Table 1: Mean, mean percentage, and standard deviation of aspect-wise risk factor scores in pretest for control and experimental groups (n=80)

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In the experimental group, the economic problems (mean percentage: 68.8%) and the family problems (mean percentage: 46%) are the main factors responsible for suicide. Other risk factors are academic problems (mean percentage: 38.75%), psychological problem (38.38%), problem related to love affairs (34.38%), physical problems (29.37%), family history of mental illness (25%), negative peer relations (24%), high-risk behaviors (10.94%), family history of substance abuse (10%), sociocultural factors (9.17%), and sexual abuse (2.5%).

On the basis of the risk, participants are classified into low-, moderately high-, and very high-risk groups.

[Figure 1] illustrates that in the control group, 47.5% of the respondents show low risk and 52.5% show moderately high risk (suicidal thought). In the experimental group, 75% of the respondents have moderately high risk (suicidal thought), 22.5% have low risk, and 2.5% have very high risk (suicidal attempt).
Figure 1: Distribution of respondents as per level of risk in control and experimental groups

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[Table 2] indicates that the mean of the experimental and control groups in pretest are 9.68 and 9.28, respectively, mean difference 0.4 paired t = 0.670 and P = 0.505. There is no significant difference between the control and experimental groups in pretest knowledge score.
Table 2: Mean, standard deviation, mean difference, standard error of mean difference, and “t” value of pretest score of knowledge among control and experimental groups (n=80)

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[Table 3] indicates that there is a significant difference (t = 14.607, P = 0.000) between the experimental and control groups in posttest knowledge score on suicide prevention.
Table 3: Mean, standard deviation, mean difference, standard error of mean difference, and “t” value of posttest knowledge scores of control and experimental groups (n=80)

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[Figure 2] illustrates the level of knowledge among the adolescents on suicide prevention in the experimental and control groups. In the control group, 77.5% of the respondents have moderate knowledge in pretest, whereas 82.5% have moderate knowledge in posttest. In the experimental group, 72.5% of the respondents have moderate knowledge and 10% have adequate knowledge in pretest and 2.5% of the respondents have moderate and 97.5% have adequate knowledge on suicide prevention in posttest.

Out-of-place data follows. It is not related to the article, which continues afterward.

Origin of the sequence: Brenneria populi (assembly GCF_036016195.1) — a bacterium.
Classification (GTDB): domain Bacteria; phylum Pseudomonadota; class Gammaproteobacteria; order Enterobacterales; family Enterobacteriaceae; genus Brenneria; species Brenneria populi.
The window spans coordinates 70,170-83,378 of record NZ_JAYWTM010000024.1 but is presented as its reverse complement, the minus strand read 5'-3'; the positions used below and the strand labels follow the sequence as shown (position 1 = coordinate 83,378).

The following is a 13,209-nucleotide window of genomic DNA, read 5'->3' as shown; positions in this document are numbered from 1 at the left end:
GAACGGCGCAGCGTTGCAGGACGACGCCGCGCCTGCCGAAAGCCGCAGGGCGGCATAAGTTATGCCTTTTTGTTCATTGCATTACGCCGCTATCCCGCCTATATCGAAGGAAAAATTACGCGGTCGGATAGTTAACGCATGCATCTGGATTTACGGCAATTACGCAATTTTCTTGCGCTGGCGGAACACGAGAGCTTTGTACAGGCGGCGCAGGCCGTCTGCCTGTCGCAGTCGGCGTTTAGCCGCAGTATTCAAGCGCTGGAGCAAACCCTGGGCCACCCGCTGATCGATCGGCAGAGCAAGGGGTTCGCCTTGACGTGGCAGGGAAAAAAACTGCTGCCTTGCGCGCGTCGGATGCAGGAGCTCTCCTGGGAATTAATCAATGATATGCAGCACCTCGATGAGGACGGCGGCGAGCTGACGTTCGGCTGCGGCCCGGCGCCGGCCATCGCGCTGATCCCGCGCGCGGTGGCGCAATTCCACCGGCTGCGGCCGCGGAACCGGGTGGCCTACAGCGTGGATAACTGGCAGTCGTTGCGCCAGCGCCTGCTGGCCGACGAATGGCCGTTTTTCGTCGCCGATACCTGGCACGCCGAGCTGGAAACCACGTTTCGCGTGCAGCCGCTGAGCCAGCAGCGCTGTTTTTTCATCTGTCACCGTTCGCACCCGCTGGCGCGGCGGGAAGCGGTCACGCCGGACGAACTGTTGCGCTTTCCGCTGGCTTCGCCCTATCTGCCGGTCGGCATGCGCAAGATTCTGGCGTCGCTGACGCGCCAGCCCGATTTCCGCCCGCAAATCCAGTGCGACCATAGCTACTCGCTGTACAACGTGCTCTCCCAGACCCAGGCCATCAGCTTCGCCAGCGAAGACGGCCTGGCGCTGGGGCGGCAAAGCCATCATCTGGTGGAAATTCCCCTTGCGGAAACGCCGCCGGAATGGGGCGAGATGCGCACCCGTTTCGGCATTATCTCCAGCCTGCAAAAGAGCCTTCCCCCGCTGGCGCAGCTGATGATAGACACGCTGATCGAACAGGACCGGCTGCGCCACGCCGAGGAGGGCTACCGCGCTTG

Figure 2: Distribution of respondents as per level of knowledge on suicide prevention in control and experimental groups

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  Discussion Top


Adolescence is the window period to enhance the knowledge on suicide prevention which is a major challenge for health-care delivery system. The study findings show that majority, i.e., 43.96% of the participants, have family problem and 42.5% have economic problems. Then, 37.5% have physical problems, 34.1% have psychological problems, 31.56% have academic problems, 22.5% have negative peer relations, 15% have problems related to love affairs, 12.5% have family history of mental illness, 6.67% have problems related to sociocultural factors, 5.94% have high-risk behaviors (suicidal thoughts), and 2.5% have family history of substance abuse and sexual abuse. In the experimental group, the economic problems (mean percentage: 68.8%) and the family problems (mean percentage: 46%) are the main factors responsible for suicide. Other risk factors are academic problems (mean percentage: 38.75%), psychological problem (38.38%), problem related to love affairs (34.38%), physical problems (29.37%), family history of mental illness (25%), negative peer relations (24%), high-risk behaviors (10.94%), family history of substance abuse (10%), sociocultural factors (9.17%), and sexual abuse (2.5%). On the basis of the risk, participants are classified into low-, moderately high-, and very high-risk groups that in the control group, 47.5% of the respondents show low risk and 52.5% show moderately high risk (suicidal thought). In the experimental group, 75% of the respondents have moderately high risk (suicidal thought), 22.5% have low risk, and 2.5% have very high risk (suicidal attempt). The study findings are correlated with the findings of another study which was conducted by Kwaku Oppong Asante et al. among the senior school students, which reveal that the prevalence of suicidal behaviors was 18.2% for suicidal ideation, 22.5% for suicidal plan, and 22.2% for suicidal attempt. Family problems, i.e., lack of support, loneliness, economic problems, psychological problems such as anxiety, uncontrolled emotion, physical abuse, and negative peer relations, are responsible for suicidal behaviors.[11]